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Belgium is set to use wind energy to power trains

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Brussels: Belgium has launched an ambitious project to power 170 trains by wind energy — and the first seven of the planned 25 turbines entered service on Saturday, local media reported on Sunday.

Sudpresse newspaper group said turbines will be built along the main rail line from Leuven to Liege, generating enough power for every high-speed and local train using the line.

The number of trains to be covered by the wind energy project represents about five percent of the country’s total rail traffic, Belgian rail-track operator Infrabel said.

Belgian broadcaster RTL reported that once all 25 turbines are operating, they are expected to produce 35,000 megawatt hours — enough energy to power 10,000 homes. About two-thirds of the produced electricity is needed for the rail line and the surplus will be added to the domestic electricity supply grid.

Philippe Van Troeye, production director at Belgian energy firm Electrabel, told reporters on Saturday: “Wind energy, like solar power, is intermittent, but it will play a more and more important role in our energy provision in the future.”

(IANS)

(Photo: openrtn.wordpress.com)

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India along with others moving towards centre stage of clean energy transition: Clean-energy leadership begins in China

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Solar panels absorbing sunlight. Pixabay

China, May 30, 2017: There is a new reality in clean energy. The world’s major emerging economies — including China, India, and several others — are moving to the centre stage of the clean energy transition. By betting heavily on energy efficiency, on wind, solar and other renewables, as well as other less carbon-intensive technologies, these countries are increasingly leading the way.

This is the significance of the top-level meeting of energy ministers from the world’s biggest economies in Beijing next month. The fact that representatives from fossil-fuel producers like Mexico and Saudi Arabia will join renewable-energy pioneers like Denmark and Germany for a top-level meeting in China is not a coincidence. We are witnessing a global consensus that the key to energy transition will reside with decisions made in emerging economies.

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There are many reasons to stand for clean energy today. These can range from reducing greenhouse gas emissions but also battling the scourge of air pollution, improving energy security by reducing the dependency on fossil fuels, diversifying supply, creating high-tech jobs or fostering innovation. As such, approaches to clean energy will vary from country to country.

According to the International Energy Agency (IEA), all of the projected growth in energy demand in the next 25 years will take place in emerging and developing countries. This means that implementing the right kind of policies and technologies will be critical to ensure stable supplies as well as meeting desirable environmental outcomes.

The good news is that this is happening. India was the first country to set comprehensive quality and performance standards for light emitting diodes (LEDs), and it expects to save as much as 277 terawatt-hours of electricity between 2015 and 2030, avoiding 254 million metric tons of CO2 emissions or the equivalent of 90 coal-fired power plants.

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Another upshot is that by committing to these new clean technologies, countries like China are helping drive down costs for the benefit of the world. China is now the undisputable global leader of renewable energy expansion worldwide, and the IEA forecasts that by 2021, more than one-third of global cumulative solar PV and onshore wind capacity will be located in China.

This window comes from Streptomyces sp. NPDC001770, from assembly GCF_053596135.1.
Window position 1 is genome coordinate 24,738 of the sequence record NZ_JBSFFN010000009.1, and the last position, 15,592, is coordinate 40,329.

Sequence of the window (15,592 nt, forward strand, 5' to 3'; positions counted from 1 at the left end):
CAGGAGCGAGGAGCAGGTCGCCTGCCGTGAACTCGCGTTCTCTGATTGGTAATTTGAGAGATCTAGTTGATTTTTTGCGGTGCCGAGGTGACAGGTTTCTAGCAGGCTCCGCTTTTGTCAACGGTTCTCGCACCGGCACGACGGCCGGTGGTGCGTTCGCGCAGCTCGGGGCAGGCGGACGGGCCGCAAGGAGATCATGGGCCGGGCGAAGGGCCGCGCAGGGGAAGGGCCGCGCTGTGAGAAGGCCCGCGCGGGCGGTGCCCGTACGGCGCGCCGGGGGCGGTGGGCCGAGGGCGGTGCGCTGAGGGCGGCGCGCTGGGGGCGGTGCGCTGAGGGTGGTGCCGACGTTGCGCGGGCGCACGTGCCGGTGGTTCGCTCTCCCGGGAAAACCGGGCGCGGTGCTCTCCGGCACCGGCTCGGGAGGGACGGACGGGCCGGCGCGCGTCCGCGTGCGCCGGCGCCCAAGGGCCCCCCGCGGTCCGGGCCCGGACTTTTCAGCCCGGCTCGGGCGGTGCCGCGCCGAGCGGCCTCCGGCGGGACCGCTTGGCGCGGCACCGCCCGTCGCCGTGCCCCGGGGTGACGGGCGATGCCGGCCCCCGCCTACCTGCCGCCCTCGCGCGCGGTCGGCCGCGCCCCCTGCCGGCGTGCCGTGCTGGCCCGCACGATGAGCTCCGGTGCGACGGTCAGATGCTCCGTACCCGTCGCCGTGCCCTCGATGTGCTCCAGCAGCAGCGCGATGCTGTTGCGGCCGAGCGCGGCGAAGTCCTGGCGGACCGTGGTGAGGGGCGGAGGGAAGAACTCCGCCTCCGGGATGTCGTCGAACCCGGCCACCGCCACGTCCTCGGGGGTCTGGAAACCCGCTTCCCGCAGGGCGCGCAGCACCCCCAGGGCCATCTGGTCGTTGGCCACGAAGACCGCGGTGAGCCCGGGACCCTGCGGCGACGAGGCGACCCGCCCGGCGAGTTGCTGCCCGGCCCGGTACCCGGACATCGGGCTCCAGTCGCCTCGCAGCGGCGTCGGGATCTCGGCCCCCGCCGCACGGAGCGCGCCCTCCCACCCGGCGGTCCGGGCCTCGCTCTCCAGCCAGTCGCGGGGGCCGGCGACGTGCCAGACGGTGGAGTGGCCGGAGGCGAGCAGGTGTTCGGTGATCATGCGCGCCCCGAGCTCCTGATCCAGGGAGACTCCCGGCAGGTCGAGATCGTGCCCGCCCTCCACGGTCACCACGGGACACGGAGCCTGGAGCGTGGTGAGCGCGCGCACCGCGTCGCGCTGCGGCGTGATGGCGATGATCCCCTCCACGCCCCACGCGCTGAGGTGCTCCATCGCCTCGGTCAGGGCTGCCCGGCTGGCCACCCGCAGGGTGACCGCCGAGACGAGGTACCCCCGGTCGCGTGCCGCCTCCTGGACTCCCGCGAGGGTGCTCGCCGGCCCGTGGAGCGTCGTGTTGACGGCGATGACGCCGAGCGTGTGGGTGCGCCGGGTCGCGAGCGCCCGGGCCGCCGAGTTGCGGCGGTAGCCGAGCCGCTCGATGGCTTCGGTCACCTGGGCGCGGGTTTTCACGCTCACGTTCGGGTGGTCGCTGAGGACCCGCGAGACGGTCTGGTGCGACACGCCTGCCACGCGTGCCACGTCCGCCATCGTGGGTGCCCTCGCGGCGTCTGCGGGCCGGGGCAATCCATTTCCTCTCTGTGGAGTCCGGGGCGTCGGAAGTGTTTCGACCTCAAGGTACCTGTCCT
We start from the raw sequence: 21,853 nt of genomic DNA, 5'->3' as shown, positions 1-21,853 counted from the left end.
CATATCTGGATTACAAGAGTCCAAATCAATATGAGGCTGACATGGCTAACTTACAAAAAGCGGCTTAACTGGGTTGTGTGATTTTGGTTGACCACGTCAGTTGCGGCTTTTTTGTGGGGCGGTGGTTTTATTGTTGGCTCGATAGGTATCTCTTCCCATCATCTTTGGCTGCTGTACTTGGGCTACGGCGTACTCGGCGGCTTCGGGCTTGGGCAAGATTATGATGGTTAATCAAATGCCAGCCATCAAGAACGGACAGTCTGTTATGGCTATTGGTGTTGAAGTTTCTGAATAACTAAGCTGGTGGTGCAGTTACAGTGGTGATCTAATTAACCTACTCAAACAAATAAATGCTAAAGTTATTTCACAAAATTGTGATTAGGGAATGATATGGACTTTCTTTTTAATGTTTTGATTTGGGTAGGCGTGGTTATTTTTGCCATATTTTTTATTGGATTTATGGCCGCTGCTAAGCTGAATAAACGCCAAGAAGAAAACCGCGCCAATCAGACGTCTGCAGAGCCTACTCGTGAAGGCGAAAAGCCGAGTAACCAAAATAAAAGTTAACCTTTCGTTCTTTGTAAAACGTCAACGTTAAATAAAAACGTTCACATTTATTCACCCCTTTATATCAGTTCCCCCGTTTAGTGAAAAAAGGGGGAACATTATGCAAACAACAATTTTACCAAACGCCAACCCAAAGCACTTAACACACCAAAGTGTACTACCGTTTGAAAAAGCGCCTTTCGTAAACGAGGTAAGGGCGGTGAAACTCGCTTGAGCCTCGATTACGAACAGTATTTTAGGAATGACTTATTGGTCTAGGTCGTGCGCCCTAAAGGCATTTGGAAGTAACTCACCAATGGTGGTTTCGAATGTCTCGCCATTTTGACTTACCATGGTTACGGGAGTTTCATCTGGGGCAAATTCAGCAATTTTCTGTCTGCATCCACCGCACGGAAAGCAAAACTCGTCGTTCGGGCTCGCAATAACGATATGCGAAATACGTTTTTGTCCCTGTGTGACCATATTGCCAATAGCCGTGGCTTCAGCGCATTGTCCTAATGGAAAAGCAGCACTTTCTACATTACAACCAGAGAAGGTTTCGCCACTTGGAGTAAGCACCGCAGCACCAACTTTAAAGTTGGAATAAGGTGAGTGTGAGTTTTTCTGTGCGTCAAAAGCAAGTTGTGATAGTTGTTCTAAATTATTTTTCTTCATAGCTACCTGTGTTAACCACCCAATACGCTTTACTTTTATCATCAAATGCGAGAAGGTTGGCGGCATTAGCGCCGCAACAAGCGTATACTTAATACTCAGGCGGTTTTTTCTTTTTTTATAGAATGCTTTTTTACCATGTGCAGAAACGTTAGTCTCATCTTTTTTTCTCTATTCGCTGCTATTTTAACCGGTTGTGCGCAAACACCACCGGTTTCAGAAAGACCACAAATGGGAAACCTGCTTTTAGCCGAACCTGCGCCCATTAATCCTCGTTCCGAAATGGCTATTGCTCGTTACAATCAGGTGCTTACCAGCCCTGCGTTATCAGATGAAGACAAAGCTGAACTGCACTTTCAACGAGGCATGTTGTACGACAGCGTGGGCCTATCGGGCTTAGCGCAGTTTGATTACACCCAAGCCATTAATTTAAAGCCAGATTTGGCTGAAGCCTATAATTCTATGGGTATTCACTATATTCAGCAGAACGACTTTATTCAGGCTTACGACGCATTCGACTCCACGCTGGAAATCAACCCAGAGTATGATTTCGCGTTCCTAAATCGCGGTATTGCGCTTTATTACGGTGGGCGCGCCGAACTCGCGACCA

Recently announced renewable projects have broken new records, with power purchase agreements for several onshore wind and large solar PV farms now below $50/MWh.

As clean energy is increasingly driven by the emerging economies, global political leadership in advancing clean energy will be increasingly shared. This is precisely the function of the Clean Energy Ministerial (CEM), which was created in 2010, and whose goal is to form a partnership that brings together major industrialised and emerging economies to focus on clean energy technologies and policies, reduce environmental impacts, and ensure reliable and affordable supplies.

Our timing is critical. Action by the 25 CEM members, representing 90 per cent of global energy investment and 75 per cent of global emissions, is crucial for making the world less carbon-intensive than today.

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In Beijing, our focus will be to provide a collaborative environment to tackle these challenges in areas ranging from transportation, buildings to the power sector. Our governments will seek to increase electric mobility, with a target to reach 30 per cent of the new vehicle fleet by 2030. The recent announcements of the Indian government will go a long way towards this end. Another challenge for CEM governments will be to increase EV charging providers by a factor of 10 in the next five years. Other priority areas include improving efficiency in buildings, which account for nearly a third of all energy consumption and 20 per cent of greenhouse gas emissions.

In the power sector, the CEM is seeking to move away from the coal-or-renewables paradigm. Coal was the fuel of the last 100 years, and renewables will likely be the dominant fuel of the next century for many countries. At the same time, we must recognise that so-called dispatchable power plants — including thermal generation — are key for many countries to ensure energy security during the transition to a cleaner energy system. And so, the Beijing meeting will launch new work to address this challenge.